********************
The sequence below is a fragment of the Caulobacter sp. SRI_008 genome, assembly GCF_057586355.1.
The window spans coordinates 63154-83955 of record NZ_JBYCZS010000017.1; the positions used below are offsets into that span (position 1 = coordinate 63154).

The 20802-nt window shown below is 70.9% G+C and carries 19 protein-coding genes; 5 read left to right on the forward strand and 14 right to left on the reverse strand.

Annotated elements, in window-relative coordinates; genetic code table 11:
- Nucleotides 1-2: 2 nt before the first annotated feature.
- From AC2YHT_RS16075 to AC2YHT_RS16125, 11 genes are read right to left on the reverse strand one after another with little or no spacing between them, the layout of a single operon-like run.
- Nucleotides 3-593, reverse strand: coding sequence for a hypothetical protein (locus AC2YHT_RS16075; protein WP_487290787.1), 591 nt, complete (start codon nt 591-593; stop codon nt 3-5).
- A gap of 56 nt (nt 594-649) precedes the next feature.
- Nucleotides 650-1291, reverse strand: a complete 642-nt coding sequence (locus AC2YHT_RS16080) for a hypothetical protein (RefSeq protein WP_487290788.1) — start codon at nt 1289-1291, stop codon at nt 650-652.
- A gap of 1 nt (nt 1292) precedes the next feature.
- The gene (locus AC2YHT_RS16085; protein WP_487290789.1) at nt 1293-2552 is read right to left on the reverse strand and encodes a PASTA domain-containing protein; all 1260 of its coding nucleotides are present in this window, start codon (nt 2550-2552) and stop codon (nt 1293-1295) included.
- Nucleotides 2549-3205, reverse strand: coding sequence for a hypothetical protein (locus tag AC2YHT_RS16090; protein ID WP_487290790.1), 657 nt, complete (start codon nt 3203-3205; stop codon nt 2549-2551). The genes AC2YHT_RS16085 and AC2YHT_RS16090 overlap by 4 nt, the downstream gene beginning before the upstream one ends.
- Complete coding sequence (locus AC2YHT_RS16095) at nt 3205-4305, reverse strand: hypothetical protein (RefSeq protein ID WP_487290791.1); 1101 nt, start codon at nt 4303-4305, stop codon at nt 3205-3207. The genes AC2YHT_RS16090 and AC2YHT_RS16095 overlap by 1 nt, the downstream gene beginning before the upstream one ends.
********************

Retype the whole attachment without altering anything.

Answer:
The sequence below is a fragment of the Caulobacter sp. SRI_008 genome, assembly GCF_057586355.1.
The window spans coordinates 63154-83955 of record NZ_JBYCZS010000017.1; the positions used below are offsets into that span (position 1 = coordinate 63154).

The 20802-nt window shown below is 70.9% G+C and carries 19 protein-coding genes; 5 read left to right on the forward strand and 14 right to left on the reverse strand.

Annotated elements, in window-relative coordinates; genetic code table 11:
- Nucleotides 1-2: 2 nt before the first annotated feature.
- From AC2YHT_RS16075 to AC2YHT_RS16125, 11 genes are read right to left on the reverse strand one after another with little or no spacing between them, the layout of a single operon-like run.
- Nucleotides 3-593, reverse strand: coding sequence for a hypothetical protein (locus AC2YHT_RS16075; protein WP_487290787.1), 591 nt, complete (start codon nt 591-593; stop codon nt 3-5).
- A gap of 56 nt (nt 594-649) precedes the next feature.
- Nucleotides 650-1291, reverse strand: a complete 642-nt coding sequence (locus AC2YHT_RS16080) for a hypothetical protein (RefSeq protein WP_487290788.1) — start codon at nt 1289-1291, stop codon at nt 650-652.
- A gap of 1 nt (nt 1292) precedes the next feature.
- The gene (locus AC2YHT_RS16085; protein WP_487290789.1) at nt 1293-2552 is read right to left on the reverse strand and encodes a PASTA domain-containing protein; all 1260 of its coding nucleotides are present in this window, start codon (nt 2550-2552) and stop codon (nt 1293-1295) included.
- Nucleotides 2549-3205, reverse strand: coding sequence for a hypothetical protein (locus tag AC2YHT_RS16090; protein ID WP_487290790.1), 657 nt, complete (start codon nt 3203-3205; stop codon nt 2549-2551). The genes AC2YHT_RS16085 and AC2YHT_RS16090 overlap by 4 nt, the downstream gene beginning before the upstream one ends.
- Complete coding sequence (locus AC2YHT_RS16095) at nt 3205-4305, reverse strand: hypothetical protein (RefSeq protein ID WP_487290791.1); 1101 nt, start codon at nt 4303-4305, stop codon at nt 3205-3207. The genes AC2YHT_RS16090 and AC2YHT_RS16095 overlap by 1 nt, the downstream gene beginning before the upstream one ends.